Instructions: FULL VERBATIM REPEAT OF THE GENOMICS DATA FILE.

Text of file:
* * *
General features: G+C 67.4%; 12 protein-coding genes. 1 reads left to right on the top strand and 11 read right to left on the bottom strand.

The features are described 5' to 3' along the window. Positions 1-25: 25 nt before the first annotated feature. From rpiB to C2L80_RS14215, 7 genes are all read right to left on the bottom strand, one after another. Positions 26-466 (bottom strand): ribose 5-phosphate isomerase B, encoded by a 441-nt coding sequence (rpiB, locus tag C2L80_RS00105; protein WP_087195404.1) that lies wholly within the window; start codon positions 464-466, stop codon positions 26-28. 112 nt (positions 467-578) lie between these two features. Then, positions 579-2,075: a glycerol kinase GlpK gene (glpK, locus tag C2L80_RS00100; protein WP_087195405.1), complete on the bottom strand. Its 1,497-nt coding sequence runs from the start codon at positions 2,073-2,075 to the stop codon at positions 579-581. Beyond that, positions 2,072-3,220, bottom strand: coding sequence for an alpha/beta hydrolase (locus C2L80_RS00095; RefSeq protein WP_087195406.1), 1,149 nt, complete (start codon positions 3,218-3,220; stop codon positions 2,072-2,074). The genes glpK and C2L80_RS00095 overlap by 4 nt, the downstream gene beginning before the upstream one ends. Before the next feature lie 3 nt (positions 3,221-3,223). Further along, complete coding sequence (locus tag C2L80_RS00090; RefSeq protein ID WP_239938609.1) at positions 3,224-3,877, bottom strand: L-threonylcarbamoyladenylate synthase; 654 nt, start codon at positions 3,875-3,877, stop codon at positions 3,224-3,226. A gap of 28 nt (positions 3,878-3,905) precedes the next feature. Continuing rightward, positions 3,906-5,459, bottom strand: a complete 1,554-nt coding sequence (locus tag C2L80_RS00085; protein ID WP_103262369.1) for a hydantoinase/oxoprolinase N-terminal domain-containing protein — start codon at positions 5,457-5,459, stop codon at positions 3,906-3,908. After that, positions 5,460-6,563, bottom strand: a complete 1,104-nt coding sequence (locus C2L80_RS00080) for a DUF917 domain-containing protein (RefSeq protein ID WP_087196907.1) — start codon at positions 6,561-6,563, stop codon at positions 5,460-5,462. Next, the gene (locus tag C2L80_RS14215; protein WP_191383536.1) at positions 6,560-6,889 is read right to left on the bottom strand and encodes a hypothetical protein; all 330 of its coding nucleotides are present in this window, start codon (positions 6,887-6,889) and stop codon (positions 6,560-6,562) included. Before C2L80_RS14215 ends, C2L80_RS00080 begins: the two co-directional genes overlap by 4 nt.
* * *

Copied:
General features: G+C 67.4%; 12 protein-coding genes. 1 reads left to right on the top strand and 11 read right to left on the bottom strand.

The features are described 5' to 3' along the window. Positions 1-25: 25 nt before the first annotated feature. From rpiB to C2L80_RS14215, 7 genes are all read right to left on the bottom strand, one after another. Positions 26-466 (bottom strand): ribose 5-phosphate isomerase B, encoded by a 441-nt coding sequence (rpiB, locus tag C2L80_RS00105; protein WP_087195404.1) that lies wholly within the window; start codon positions 464-466, stop codon positions 26-28. 112 nt (positions 467-578) lie between these two features. Then, positions 579-2,075: a glycerol kinase GlpK gene (glpK, locus tag C2L80_RS00100; protein WP_087195405.1), complete on the bottom strand. Its 1,497-nt coding sequence runs from the start codon at positions 2,073-2,075 to the stop codon at positions 579-581. Beyond that, positions 2,072-3,220, bottom strand: coding sequence for an alpha/beta hydrolase (locus C2L80_RS00095; RefSeq protein WP_087195406.1), 1,149 nt, complete (start codon positions 3,218-3,220; stop codon positions 2,072-2,074). The genes glpK and C2L80_RS00095 overlap by 4 nt, the downstream gene beginning before the upstream one ends. Before the next feature lie 3 nt (positions 3,221-3,223). Further along, complete coding sequence (locus tag C2L80_RS00090; RefSeq protein ID WP_239938609.1) at positions 3,224-3,877, bottom strand: L-threonylcarbamoyladenylate synthase; 654 nt, start codon at positions 3,875-3,877, stop codon at positions 3,224-3,226. A gap of 28 nt (positions 3,878-3,905) precedes the next feature. Continuing rightward, positions 3,906-5,459, bottom strand: a complete 1,554-nt coding sequence (locus tag C2L80_RS00085; protein ID WP_103262369.1) for a hydantoinase/oxoprolinase N-terminal domain-containing protein — start codon at positions 5,457-5,459, stop codon at positions 3,906-3,908. After that, positions 5,460-6,563, bottom strand: a complete 1,104-nt coding sequence (locus C2L80_RS00080) for a DUF917 domain-containing protein (RefSeq protein ID WP_087196907.1) — start codon at positions 6,561-6,563, stop codon at positions 5,460-5,462. Next, the gene (locus tag C2L80_RS14215; protein WP_191383536.1) at positions 6,560-6,889 is read right to left on the bottom strand and encodes a hypothetical protein; all 330 of its coding nucleotides are present in this window, start codon (positions 6,887-6,889) and stop codon (positions 6,560-6,562) included. Before C2L80_RS14215 ends, C2L80_RS00080 begins: the two co-directional genes overlap by 4 nt.